While options can be traded by themselves, investors often use them in conjunction with other securities. So before going further, let’s consider the four basic ways that options trades are structured.
You Can Trade Options by Themselves
As we learned in a previous lesson, long calls gain value when stocks rise and long puts gain value when stocks fall. Traders looking for a rally can buy calls and traders looking for a drop can buy puts.
Simplicity is the main benefit of this approach. However, buying and selling single options can be more expensive because you have to pay the entire premium. That higher cost increases your potential loss.
In general these are the cases when the single-option, or single-leg, strategy makes sense:
- Short-term trading: Buying and selling from one day to the next.
- You see an extended move: If you think a stock has the potential to keep running, then an individual call or put offers the most potential profit.
- The stock is less liquid: Because you can never avoid paying the bid/ask spread, it makes sense to trade less-liquid underliers less often. That’s when a single, longer-dated contract can make sense.
Spreads are one of the most common techniques in the options market. This is when you buy one contract and sell another on the same underlier to create a single position.
Cost management is the first reason for this. Selling, or writing, an option, generates a credit. That reduces the cost of buying another option. However, transaction costs can be higher because each leg of the spread has its own bid/ask spread. (These are two completely different meanings of the word “spread.”)
Traders often position for a move in a specific direction with “vertical” spreads:
- Buy a call or put near the money
- Sell a call or put further out of the money
- Profit from a move between the two
There are also “calendar,” or “horizontal,” spreads. These make money from time decay, with a directional bias:
- Buy a longer-term call or put out of the money.
- Sell a short-term call or put out of the money.
- Both contracts must have the same strike price, but different expirations.
- Profit from the shorter-term options losing value (time decay) faster.
Another common strategy is the “covered call.” This is when you own a stock and sell calls against it.
Say you have 100 shares of Company X worth $50 each in your portfolio, for a $5,000 value. Say the 55 calls expiring next month have a bid / ask of $1 / $1.10. You could write a call for $1.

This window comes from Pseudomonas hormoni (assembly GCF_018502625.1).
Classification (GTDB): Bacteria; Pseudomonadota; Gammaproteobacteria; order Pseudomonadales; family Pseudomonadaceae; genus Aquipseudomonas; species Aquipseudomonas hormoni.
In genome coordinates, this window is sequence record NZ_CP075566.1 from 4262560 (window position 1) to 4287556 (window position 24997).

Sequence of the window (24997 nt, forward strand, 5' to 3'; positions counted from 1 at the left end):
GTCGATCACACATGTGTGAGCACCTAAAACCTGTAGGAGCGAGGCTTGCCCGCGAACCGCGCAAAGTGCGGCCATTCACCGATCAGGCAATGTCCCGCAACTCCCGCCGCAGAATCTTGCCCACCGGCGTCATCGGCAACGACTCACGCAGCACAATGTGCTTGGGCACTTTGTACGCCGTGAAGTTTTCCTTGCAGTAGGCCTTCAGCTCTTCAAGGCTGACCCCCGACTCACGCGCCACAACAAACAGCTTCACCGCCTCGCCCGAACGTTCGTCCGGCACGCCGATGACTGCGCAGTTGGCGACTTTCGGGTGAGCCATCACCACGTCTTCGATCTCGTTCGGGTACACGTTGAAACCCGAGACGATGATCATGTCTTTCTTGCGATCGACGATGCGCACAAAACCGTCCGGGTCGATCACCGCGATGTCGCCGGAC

That would give you $100 in cash, raising your account’s value to $5,100.
If Company X stays under $55 through expiration the calls become worthless. You keep the $100 — a classic example of shorting something you expect to lose value.
If Company X rallies above $55 by expiration, you will have to deliver your shares for $55. Because you sold the calls for $1, your effective exit would be $56.
- The drawback is limited upside. If Company X goes to $100, you still only get $56.
- The benefit is income. If Company X drifts to $53, you still keep $1 per share of extra money.
- The main risk is significant downside in the underlying stock, which you must hold as long as the short calls are open.
Generally investors sell covered calls on stocks they expect to trend higher over time. They’re willing to give up some gains in return for an income stream. Those premiums can also offset losses if the shares fall.
Straddles and Strangles
The three strategies outlined above either profit from a directional move, or at least have a directional bias. Straddles and strangles are a fourth kind of strategy that approach the market differently.
- A straddle consists of buying calls and puts in the same underlier at the same strike near the stock’s current price. The result is that the trader will profit from a big move either up or down.
- A strangle is similar. It consists of buying calls and puts on either side of the current price. For example if a stock’s at $80, you could create a strangle by purchasing the 75 puts and the 85 calls.
Both of these strategies profit from volatility increasing. However, they’re both expensive because you have to pay for two contracts — unlike a spread. You also know that one of the two contracts will lose value if the other gains. A rally in the stock will inflate the calls and hurt the puts and vice versa.
It’s also worth knowing the two related strategies that combine straddles and strangles with vertical spreads.
- Iron butterflies are “straddles with wings.” They consist of buying calls and puts at the same price and then selling contracts further from the money. For example, if a stock is at $80, the trader would:
- Buy 80 call
- Sell 85 call
- Buy 80 put
- Sell 75 put
- Iron condors are “strangles with wings.” They consist of buying calls and puts near the money and then selling contracts further from the money. For example, if a stock is at $80, the trader would:
- Buy 85 call
- Sell 90 call
- Buy 75 put
- Sell 70 put
Options trading is not suitable for all investors. Your TradeStation Securities’ account application to trade options will be considered and approved or disapproved based on all relevant factors, including your trading experience. See Characteristics and Risks of Standardized Options. Visit www.TradeStation.com/Pricing for full details on the costs and fees associated with options.
Margin trading involves risks, and it is important that you fully understand those risks before trading on margin. The Margin Disclosure Statement outlines many of those risks, including that you can lose more funds than you deposit in your margin account; your brokerage firm can force the sale of securities in your account; your brokerage firm can sell your securities without contacting you; and you are not entitled to an extension of time on a margin call. Review the Margin Disclosure Statement.